Assessment of browsed plants in a sub-tropical forest frontier by means of fuzzy inference
    Dechnik-Vázquez, Yanus A. ; García-Barrios, Luis ; Ramírez-Marcial, Neptalí ; Noordwijk, Meine van; Alayón-Gamboa, Armando - \ 2019
    Journal of Environmental Management 236 (2019). - ISSN 0301-4797 - p. 163 - 181.
    Agroforestry - Browsing - Cattle - Fuzzy inference - Silvopastoral systems

    Browsing of forest frontiers by cattle in sub-tropical landscapes is detrimental to ecosystem health, but essential to smallholder livelihoods. We described a silvopastoral landscape, searching for browsed plants to assess how much of the forest is actually used for this end, and also searching for potential new useful species for silvopastoral purposes. The first objective was accomplished through a floristic description, making observations of individuals with browsing marks. Information from interviews, bromatological analyses and vegetative propagation tests further complemented this information to achieve the second objective. We classified the results using Fuzzy Inference Systems (FISs). A great variety of nutritious browsed plants was found, distributed across various types of vegetation, growth habits and taxonomic groups: forest frontiers already are like silvopastoral systems. Various plants like Acalypha leptopoda, Montanoa tomentosa and Verbesina perymenioides are interesting prospects for further intensification of silvopastoral systems.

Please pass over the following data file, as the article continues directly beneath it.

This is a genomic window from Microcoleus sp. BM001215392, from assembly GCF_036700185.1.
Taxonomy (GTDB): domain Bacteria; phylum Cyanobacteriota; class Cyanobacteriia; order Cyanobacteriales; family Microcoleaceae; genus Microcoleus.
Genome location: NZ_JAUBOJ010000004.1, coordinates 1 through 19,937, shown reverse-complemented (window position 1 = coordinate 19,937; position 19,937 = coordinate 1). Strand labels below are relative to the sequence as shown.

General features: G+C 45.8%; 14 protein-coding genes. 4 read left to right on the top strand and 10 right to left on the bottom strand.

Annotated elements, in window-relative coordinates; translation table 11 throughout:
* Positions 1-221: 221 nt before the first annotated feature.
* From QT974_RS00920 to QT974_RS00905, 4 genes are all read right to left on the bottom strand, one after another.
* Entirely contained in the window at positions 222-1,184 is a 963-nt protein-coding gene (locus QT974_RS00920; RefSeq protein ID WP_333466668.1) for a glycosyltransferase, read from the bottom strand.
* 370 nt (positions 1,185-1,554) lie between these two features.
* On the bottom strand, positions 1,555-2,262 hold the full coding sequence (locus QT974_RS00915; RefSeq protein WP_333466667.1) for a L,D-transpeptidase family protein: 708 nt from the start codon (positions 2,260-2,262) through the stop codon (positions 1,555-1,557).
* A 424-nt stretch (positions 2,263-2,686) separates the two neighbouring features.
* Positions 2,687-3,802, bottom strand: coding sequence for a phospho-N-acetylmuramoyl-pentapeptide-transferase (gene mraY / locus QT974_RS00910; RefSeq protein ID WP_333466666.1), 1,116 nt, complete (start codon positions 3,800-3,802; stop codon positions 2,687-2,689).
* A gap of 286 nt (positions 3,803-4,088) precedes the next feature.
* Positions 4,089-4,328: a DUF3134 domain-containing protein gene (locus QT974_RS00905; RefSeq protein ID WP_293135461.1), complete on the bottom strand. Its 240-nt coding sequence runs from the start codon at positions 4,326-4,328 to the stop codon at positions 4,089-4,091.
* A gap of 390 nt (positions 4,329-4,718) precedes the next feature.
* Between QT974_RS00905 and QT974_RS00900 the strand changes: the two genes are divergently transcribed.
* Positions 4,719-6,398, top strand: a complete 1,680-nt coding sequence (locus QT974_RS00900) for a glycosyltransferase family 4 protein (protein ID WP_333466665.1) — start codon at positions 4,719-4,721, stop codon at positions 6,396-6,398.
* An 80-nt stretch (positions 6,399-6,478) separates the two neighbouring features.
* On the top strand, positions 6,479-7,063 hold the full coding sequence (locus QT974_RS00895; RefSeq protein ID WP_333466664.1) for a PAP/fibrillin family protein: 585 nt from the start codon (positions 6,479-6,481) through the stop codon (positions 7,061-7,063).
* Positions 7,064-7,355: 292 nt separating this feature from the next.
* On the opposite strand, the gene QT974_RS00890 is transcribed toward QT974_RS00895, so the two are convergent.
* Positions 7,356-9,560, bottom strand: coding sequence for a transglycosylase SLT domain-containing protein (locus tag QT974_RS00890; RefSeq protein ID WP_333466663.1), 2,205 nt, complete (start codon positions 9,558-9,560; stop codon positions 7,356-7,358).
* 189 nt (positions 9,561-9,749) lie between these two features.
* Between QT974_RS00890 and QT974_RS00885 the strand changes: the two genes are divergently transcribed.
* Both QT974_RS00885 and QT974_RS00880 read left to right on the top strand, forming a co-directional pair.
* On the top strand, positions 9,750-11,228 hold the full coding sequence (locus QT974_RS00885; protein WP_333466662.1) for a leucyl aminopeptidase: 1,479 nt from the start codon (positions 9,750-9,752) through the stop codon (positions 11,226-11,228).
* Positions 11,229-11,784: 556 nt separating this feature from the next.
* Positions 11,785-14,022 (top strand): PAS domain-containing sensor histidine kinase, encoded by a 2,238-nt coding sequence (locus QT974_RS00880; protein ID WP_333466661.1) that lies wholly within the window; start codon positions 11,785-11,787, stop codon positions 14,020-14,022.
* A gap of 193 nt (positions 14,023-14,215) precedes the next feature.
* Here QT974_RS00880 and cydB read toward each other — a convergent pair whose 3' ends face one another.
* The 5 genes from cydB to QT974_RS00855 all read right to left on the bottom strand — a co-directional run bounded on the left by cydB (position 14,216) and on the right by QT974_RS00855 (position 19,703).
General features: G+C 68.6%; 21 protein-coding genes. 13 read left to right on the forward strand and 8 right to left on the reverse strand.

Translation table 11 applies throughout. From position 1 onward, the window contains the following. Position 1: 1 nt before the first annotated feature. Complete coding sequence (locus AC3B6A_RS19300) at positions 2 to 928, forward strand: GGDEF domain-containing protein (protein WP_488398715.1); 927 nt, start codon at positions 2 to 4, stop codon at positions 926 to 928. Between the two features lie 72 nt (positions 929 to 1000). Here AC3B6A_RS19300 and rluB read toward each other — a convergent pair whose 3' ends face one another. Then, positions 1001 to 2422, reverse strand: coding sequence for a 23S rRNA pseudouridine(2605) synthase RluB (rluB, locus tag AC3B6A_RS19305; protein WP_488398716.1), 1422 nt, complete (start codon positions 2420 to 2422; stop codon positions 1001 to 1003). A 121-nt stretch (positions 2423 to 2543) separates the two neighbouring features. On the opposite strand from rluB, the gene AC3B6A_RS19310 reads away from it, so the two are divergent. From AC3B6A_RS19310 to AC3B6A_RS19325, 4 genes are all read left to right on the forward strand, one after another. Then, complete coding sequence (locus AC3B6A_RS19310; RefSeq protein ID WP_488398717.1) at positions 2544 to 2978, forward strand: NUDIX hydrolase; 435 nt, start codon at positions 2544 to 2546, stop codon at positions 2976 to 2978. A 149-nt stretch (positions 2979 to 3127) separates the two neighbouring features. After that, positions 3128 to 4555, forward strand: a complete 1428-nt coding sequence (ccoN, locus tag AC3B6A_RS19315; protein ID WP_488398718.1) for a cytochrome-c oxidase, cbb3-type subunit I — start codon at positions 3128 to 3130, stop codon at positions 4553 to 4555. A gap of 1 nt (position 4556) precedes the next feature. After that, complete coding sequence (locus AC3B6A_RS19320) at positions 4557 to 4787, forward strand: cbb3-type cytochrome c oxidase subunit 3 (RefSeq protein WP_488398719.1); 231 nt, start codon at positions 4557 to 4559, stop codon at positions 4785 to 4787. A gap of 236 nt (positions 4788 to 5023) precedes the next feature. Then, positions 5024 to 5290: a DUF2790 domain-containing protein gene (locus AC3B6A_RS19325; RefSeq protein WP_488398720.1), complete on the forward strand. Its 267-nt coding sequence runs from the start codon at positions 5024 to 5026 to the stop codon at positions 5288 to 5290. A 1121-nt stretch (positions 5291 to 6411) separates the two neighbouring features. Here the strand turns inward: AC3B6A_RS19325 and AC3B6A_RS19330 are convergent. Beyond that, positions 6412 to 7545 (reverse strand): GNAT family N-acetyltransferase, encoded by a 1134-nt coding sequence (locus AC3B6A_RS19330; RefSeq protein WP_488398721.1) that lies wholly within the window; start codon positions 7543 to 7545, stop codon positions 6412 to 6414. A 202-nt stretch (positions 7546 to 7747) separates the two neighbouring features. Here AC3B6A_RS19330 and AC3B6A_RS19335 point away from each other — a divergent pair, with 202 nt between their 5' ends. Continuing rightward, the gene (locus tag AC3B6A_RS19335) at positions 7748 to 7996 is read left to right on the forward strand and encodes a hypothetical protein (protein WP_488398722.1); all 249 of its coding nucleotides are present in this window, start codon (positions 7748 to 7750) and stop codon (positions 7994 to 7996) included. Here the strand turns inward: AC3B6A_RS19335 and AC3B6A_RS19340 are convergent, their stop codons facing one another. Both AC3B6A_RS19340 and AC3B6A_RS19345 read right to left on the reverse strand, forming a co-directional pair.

Combined antioxidant-biofuel production from coffee silverskin
    Procentese, Alessandra ; Raganati, Francesca ; Olivieri, Giuseppe ; Russo, Maria Elena ; Marzocchella, Antonio - \ 2019
    Applied Microbiology and Biotechnology 103 (2019)2. - ISSN 0175-7598 - p. 1021 - 1029.